Monday, 1 July 2013

Reclaiming the liturgical tradition: how do we avoid liturgy wars?



An interesting and by all accounts highly successful conference on the liturgy, Sacra Liturgia, has just finished up in Rome.

The conference was not, of course, just about the Extraordinary Form, but was rather aimed at promoting the importance of the importance of the liturgy in general as the 'source and summit' in the New Evangelisation.  

But one of the recurring themes inevitably does seem to have been how to integrate the Extraordinary Form into the mainstream of the Church more effectively.

Sacra Liturgia 2013 - promoting legitimate liturgical diversity

The conference had a star studded lineup of speakers, including Cardinals Burke, Ranjith, Llovera and Brandmuller, as well as notable scholars such as Fr Uwe Lang and Don Nicola Bux.  It had a strong Australian presence too among the speakers, in the form of Dom Alcuin Reid (also one of the organisers), Bishop Peter Eliot and Dr Tracey Rowland.  You can read highlights from their talks over at the conference's facebook page, and book is forthcoming.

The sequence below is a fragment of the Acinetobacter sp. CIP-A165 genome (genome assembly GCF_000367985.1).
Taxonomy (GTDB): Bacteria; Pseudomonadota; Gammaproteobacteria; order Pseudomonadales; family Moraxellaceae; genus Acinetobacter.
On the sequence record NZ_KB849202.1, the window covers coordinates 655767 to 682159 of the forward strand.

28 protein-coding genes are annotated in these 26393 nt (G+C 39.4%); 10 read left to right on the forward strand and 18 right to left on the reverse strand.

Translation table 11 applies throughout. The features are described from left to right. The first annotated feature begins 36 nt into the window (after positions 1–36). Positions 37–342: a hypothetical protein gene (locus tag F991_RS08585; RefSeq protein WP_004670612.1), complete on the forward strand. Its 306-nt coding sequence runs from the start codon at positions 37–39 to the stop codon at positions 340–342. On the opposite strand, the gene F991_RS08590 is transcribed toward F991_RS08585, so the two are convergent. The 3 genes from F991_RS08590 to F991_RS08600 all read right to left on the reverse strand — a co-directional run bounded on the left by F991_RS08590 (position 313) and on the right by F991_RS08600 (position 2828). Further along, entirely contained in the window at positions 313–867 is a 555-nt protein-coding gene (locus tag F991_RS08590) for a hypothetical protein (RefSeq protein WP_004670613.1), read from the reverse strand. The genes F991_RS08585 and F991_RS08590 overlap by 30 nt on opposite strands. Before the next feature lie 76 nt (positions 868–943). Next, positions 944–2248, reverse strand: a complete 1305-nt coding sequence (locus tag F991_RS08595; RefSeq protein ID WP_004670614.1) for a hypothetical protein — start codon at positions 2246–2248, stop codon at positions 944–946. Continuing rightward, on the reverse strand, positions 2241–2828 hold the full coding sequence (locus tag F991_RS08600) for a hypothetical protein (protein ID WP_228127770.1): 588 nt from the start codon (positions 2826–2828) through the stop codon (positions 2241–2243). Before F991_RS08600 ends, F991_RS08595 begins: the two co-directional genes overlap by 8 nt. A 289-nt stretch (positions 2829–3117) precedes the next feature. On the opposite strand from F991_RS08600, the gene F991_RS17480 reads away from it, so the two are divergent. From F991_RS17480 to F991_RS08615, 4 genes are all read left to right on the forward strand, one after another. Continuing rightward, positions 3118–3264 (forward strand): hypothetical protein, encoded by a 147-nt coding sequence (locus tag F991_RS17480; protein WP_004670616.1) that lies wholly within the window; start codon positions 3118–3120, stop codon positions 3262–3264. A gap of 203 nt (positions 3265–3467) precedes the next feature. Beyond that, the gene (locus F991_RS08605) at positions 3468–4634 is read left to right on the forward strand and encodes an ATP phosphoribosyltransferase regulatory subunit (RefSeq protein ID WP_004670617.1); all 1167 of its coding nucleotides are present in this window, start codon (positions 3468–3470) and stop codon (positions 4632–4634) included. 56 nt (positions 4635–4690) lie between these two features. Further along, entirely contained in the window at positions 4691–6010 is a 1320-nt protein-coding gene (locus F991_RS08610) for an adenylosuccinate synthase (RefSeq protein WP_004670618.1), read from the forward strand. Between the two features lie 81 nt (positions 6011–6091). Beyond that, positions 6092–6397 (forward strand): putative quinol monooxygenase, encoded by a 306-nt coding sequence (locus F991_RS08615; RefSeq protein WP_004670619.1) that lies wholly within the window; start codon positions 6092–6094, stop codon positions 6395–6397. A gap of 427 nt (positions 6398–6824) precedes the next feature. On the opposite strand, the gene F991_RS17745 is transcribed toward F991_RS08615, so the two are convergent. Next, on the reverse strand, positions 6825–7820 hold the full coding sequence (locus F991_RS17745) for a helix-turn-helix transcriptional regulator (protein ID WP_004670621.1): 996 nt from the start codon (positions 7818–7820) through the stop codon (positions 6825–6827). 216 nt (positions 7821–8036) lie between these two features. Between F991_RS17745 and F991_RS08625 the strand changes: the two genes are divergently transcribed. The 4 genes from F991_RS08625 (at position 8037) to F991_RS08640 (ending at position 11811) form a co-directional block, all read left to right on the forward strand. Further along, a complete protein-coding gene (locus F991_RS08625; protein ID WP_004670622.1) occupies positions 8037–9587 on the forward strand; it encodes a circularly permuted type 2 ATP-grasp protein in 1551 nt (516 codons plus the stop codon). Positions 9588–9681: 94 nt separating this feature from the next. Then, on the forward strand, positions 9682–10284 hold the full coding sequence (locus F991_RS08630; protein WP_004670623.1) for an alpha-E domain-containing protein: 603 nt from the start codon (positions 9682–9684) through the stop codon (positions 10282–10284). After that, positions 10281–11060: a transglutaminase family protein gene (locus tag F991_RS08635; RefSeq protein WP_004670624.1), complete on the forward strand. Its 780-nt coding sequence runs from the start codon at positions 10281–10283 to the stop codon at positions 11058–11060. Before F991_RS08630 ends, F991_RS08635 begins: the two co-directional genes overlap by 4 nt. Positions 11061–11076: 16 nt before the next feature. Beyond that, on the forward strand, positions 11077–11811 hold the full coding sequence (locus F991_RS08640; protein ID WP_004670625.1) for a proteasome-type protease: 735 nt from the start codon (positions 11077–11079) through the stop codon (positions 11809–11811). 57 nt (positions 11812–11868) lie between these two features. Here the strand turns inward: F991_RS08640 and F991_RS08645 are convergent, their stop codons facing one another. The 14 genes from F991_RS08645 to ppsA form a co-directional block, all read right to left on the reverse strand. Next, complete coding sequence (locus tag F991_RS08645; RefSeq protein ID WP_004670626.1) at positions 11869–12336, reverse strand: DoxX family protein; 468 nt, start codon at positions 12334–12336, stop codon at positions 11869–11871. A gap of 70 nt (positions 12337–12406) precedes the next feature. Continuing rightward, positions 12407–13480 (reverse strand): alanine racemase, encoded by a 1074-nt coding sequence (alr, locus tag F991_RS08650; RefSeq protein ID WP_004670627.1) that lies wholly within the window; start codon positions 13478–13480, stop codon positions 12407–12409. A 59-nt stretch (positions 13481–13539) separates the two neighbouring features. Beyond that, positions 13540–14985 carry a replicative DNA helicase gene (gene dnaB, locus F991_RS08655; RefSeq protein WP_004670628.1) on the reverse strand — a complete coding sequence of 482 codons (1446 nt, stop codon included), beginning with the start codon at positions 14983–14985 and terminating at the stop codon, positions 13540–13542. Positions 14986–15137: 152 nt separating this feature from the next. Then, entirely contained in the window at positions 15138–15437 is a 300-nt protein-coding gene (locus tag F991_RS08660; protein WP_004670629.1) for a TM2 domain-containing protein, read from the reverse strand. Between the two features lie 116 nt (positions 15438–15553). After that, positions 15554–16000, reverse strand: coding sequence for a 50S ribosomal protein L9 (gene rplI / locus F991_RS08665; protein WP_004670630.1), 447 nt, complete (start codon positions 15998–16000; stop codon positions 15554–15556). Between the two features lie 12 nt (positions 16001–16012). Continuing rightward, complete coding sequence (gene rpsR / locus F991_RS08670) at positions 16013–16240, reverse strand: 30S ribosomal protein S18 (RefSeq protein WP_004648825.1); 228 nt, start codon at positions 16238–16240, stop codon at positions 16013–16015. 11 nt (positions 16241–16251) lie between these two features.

It was organised under the auspices of the Bishop of Fréjus-Toulon, France, Monsignor Dominique Rey, who in an interview with Vatican Insider in the lead up to the conference argued that we 'don't need to have liturgy wars', but rather should accommodate both forms of the Mass:

"We’ve had liturgical plurality throughout the Church’s history. Perhaps we have been a bit too fixed on vernacular modern liturgy in recent decades and need to remember that our unity in faith in Jesus Christ allows for different forms of liturgical expression. The riches of these traditions are real and valuable to us today, just as modern developments such as the wider use of the vernacular are.

We don’t need to have “liturgy wars”. What we need is to be properly formed and able to encounter Christ in the Church’s liturgy correctly celebrated so that we can witness to Jesus Christ and his truth in the Church and world of the twenty-first century. I hope that Sacra Liturgia 2013 will contribute to that."

The bishop practices what he preaches: he is notable for not only sponsoring a traditionalist Benedictine monastery in his diocese, but also for ordaining diocesan priests using the Extraordinary Form rite and allowing some of his seminarians to be formed exclusively to use the Extraordinary Form.